The Five Senses of Robotics
Last week, General Motors stepped up its autonomous car effort by augmenting its artificial intelligence unit, Cruise Automation, with greater perception capabilities through the acquisition of LIDAR (Light Imaging, Detection, And Ranging) technology company Strobe. Cruise was purchased with great fanfare last year by GM for a billion dollars. Strobe’s unique value proposition is shrinking its optical arrays to the size of microchip, thereby substantially reducing costs of a traditionally expensive sensor that is critical for autonomous vehicles measuring the distances of objects on the road. Cruise CEO Kyle Vogt wrote last week on Medium that “Strobe’s new chip-scale LIDAR technology will significantly enhance the capabilities of our self-driving cars. But perhaps more importantly, by collapsing the entire sensor down to a single chip, we’ll reduce the cost of each LIDAR on our self-driving cars by 99%.”
GM is not the first Detroit automaker aiming to reduce the costs of sensors on the road; last year Ford invested $150 million in Velodyne, the leading LIDAR company on the market. Velodyne is best known for its rotation sensor that is often mistaken for a siren on top of the car. In describing the transaction, Raj Nair, Ford’s Executive Vice President, Product Development and Chief Technical Officer, said “From the very beginning of our autonomous vehicle program, we saw LIDAR as a key enabler due to its sensing capabilities and how it complements radar and cameras. Ford has a long-standing relationship with Velodyne and our investment is a clear sign of our commitment to making autonomous vehicles available for consumers around the world.” As the race heats up for competing perception technologies, LIDAR startups is already a crowded field with eight other companies (below) competing to become the standard vision for autonomous driving.
Across the ocean, Dr. Hossam Haick of Technion-Israel Institute of Technology has built an intelligent olfactory system that can diagnosis cancer. Dr. Haick explains, “My college roommate had leukemia, and it made me want to see whether a sensor could be used for treatment. But then I realized early diagnosis could be as important as treatment itself.” Using an array of sensors composed of “gold nanoparticles or carbon nanotube” patients breath into a tube that detects cancer biomarkers through smell. “We send all the signals to a computer, and it will translate the odor into a signature that connects it to the disease we exposed to it,” says Dr. Haick. Last December, Haick’s AI reported an 86% accuracy in predicting cancers in more than 1,400 subjects in 17 countries. The accuracy increased with use of its neural network in specific disease cases. Haick’s machine could one day have better olfactory senses than canines, which have been proven to be able sniff out cancer.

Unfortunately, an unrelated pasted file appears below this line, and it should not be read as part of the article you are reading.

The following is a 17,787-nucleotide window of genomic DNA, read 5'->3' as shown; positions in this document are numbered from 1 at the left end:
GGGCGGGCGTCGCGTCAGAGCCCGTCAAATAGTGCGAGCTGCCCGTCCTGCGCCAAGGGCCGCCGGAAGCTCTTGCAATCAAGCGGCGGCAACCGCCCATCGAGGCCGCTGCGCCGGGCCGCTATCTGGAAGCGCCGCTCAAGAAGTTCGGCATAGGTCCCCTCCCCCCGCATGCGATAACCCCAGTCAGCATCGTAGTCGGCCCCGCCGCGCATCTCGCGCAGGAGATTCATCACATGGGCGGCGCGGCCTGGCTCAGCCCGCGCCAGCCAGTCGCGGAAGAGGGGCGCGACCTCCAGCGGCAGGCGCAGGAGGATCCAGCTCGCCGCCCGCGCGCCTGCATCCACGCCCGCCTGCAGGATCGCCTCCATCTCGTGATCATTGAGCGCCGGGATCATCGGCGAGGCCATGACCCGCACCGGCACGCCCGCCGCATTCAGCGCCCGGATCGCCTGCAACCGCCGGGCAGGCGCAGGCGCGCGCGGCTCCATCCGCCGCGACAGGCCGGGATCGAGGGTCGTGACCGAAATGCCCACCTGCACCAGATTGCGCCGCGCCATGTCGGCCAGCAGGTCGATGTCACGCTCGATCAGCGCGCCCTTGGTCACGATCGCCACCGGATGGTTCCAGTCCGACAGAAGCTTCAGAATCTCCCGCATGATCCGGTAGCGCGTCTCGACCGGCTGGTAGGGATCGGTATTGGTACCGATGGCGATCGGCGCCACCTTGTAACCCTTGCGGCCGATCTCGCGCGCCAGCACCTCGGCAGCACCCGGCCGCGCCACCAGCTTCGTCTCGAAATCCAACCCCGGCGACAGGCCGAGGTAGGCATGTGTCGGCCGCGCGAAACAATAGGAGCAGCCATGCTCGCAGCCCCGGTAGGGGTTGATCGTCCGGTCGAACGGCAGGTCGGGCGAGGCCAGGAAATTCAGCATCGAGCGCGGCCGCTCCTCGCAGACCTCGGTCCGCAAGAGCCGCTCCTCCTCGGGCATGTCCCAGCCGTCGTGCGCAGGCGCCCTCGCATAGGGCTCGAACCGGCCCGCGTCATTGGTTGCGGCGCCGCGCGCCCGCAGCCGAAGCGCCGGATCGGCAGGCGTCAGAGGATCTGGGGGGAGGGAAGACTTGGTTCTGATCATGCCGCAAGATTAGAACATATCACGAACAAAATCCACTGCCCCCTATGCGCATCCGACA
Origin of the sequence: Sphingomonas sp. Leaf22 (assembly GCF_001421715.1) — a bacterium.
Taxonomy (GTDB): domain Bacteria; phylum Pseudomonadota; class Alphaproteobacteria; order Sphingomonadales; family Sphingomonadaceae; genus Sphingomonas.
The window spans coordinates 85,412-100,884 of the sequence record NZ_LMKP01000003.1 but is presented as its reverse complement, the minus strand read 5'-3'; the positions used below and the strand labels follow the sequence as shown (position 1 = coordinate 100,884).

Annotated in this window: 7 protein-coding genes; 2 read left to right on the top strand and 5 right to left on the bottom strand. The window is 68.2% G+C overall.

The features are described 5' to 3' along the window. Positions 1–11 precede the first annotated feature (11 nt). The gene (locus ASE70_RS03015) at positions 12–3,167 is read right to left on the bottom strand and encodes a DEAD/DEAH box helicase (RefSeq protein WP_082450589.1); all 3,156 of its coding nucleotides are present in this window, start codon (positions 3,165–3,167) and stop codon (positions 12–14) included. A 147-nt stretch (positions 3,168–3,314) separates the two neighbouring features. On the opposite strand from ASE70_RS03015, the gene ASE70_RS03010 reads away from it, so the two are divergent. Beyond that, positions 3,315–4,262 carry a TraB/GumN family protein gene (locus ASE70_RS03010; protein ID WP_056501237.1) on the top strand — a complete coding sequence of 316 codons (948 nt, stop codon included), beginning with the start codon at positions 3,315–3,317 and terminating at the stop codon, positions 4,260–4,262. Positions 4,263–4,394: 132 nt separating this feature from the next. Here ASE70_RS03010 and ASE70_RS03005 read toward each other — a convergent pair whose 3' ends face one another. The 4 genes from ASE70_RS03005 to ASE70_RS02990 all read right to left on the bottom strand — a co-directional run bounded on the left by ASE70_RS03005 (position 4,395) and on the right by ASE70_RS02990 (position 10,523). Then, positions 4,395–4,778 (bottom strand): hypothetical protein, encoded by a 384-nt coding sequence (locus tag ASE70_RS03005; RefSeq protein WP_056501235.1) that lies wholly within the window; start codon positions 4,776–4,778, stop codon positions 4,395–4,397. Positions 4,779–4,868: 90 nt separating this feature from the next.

When writing this post on robotic senses, I had several conversations with Alexa and I am always impressed with her auditory processing skills. It seems that the only area in which humans will exceed robots will be taste; however I am reminded of Dr. Hod Lipson’s food printer. As I watched Lipson’s concept video of the machine squirting, layering, pasting and even cooking something that resembled Willie Wonka’s “Everlasting Gobstopper,” I sat back in his Creative Machines Lab realizing that Sci-Fi is no longer fiction.
Want to know more about LIDAR technology and self-driving systems? Join RobotLab’s next forum on “The Future of Autonomous Cars” with Steve Girsky formerly of General Motors — November 29th @ 6pm, WeWork Grand Central NYC, RSVP.